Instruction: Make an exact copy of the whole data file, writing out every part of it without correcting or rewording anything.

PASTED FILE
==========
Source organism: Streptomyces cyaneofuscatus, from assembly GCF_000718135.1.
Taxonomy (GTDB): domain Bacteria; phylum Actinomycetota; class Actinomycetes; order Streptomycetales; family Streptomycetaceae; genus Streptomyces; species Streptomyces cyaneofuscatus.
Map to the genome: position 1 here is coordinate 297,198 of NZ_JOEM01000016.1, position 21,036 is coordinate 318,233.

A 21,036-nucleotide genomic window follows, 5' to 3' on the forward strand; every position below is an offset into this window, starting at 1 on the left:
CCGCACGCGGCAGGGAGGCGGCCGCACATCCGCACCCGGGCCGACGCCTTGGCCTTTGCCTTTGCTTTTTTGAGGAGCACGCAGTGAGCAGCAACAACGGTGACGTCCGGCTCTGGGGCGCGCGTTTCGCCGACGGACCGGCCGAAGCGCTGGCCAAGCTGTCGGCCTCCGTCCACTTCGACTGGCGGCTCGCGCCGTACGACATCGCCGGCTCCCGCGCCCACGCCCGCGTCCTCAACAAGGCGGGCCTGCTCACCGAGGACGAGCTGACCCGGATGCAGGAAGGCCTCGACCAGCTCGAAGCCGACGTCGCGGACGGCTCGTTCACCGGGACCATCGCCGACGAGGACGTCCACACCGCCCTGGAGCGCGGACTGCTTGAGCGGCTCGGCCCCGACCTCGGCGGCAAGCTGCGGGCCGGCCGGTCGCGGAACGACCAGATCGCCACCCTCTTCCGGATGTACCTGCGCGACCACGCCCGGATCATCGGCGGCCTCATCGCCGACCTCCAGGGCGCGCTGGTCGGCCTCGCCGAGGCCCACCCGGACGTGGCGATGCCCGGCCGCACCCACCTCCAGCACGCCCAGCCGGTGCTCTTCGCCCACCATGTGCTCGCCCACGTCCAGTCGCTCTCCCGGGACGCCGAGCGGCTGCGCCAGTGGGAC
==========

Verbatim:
Source organism: Streptomyces cyaneofuscatus, from assembly GCF_000718135.1.
Taxonomy (GTDB): domain Bacteria; phylum Actinomycetota; class Actinomycetes; order Streptomycetales; family Streptomycetaceae; genus Streptomyces; species Streptomyces cyaneofuscatus.
Map to the genome: position 1 here is coordinate 297,198 of NZ_JOEM01000016.1, position 21,036 is coordinate 318,233.

A 21,036-nucleotide genomic window follows, 5' to 3' on the forward strand; every position below is an offset into this window, starting at 1 on the left:
CCGCACGCGGCAGGGAGGCGGCCGCACATCCGCACCCGGGCCGACGCCTTGGCCTTTGCCTTTGCTTTTTTGAGGAGCACGCAGTGAGCAGCAACAACGGTGACGTCCGGCTCTGGGGCGCGCGTTTCGCCGACGGACCGGCCGAAGCGCTGGCCAAGCTGTCGGCCTCCGTCCACTTCGACTGGCGGCTCGCGCCGTACGACATCGCCGGCTCCCGCGCCCACGCCCGCGTCCTCAACAAGGCGGGCCTGCTCACCGAGGACGAGCTGACCCGGATGCAGGAAGGCCTCGACCAGCTCGAAGCCGACGTCGCGGACGGCTCGTTCACCGGGACCATCGCCGACGAGGACGTCCACACCGCCCTGGAGCGCGGACTGCTTGAGCGGCTCGGCCCCGACCTCGGCGGCAAGCTGCGGGCCGGCCGGTCGCGGAACGACCAGATCGCCACCCTCTTCCGGATGTACCTGCGCGACCACGCCCGGATCATCGGCGGCCTCATCGCCGACCTCCAGGGCGCGCTGGTCGGCCTCGCCGAGGCCCACCCGGACGTGGCGATGCCCGGCCGCACCCACCTCCAGCACGCCCAGCCGGTGCTCTTCGCCCACCATGTGCTCGCCCACGTCCAGTCGCTCTCCCGGGACGCCGAGCGGCTGCGCCAGTGGGAC